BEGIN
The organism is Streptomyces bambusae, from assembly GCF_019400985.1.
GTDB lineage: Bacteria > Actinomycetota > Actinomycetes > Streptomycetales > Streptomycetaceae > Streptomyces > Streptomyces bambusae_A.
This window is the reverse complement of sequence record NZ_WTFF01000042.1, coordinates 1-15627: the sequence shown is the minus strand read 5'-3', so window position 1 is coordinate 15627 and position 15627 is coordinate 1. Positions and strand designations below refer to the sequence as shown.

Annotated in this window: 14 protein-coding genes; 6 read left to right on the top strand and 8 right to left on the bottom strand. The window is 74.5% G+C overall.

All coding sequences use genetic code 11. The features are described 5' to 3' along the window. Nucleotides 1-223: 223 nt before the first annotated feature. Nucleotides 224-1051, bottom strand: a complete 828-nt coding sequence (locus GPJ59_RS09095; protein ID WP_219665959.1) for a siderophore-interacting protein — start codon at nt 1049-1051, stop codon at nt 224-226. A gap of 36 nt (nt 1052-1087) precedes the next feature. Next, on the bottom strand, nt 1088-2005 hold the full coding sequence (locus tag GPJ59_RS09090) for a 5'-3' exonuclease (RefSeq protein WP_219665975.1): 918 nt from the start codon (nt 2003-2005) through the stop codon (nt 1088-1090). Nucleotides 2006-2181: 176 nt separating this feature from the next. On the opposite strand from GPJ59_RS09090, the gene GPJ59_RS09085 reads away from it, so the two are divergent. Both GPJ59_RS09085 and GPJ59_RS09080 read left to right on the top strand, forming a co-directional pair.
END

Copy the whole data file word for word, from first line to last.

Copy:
The organism is Streptomyces bambusae, from assembly GCF_019400985.1.
GTDB lineage: Bacteria > Actinomycetota > Actinomycetes > Streptomycetales > Streptomycetaceae > Streptomyces > Streptomyces bambusae_A.
This window is the reverse complement of sequence record NZ_WTFF01000042.1, coordinates 1-15627: the sequence shown is the minus strand read 5'-3', so window position 1 is coordinate 15627 and position 15627 is coordinate 1. Positions and strand designations below refer to the sequence as shown.

Annotated in this window: 14 protein-coding genes; 6 read left to right on the top strand and 8 right to left on the bottom strand. The window is 74.5% G+C overall.

All coding sequences use genetic code 11. The features are described 5' to 3' along the window. Nucleotides 1-223: 223 nt before the first annotated feature. Nucleotides 224-1051, bottom strand: a complete 828-nt coding sequence (locus GPJ59_RS09095; protein ID WP_219665959.1) for a siderophore-interacting protein — start codon at nt 1049-1051, stop codon at nt 224-226. A gap of 36 nt (nt 1052-1087) precedes the next feature. Next, on the bottom strand, nt 1088-2005 hold the full coding sequence (locus tag GPJ59_RS09090) for a 5'-3' exonuclease (RefSeq protein WP_219665975.1): 918 nt from the start codon (nt 2003-2005) through the stop codon (nt 1088-1090). Nucleotides 2006-2181: 176 nt separating this feature from the next. On the opposite strand from GPJ59_RS09090, the gene GPJ59_RS09085 reads away from it, so the two are divergent. Both GPJ59_RS09085 and GPJ59_RS09080 read left to right on the top strand, forming a co-directional pair.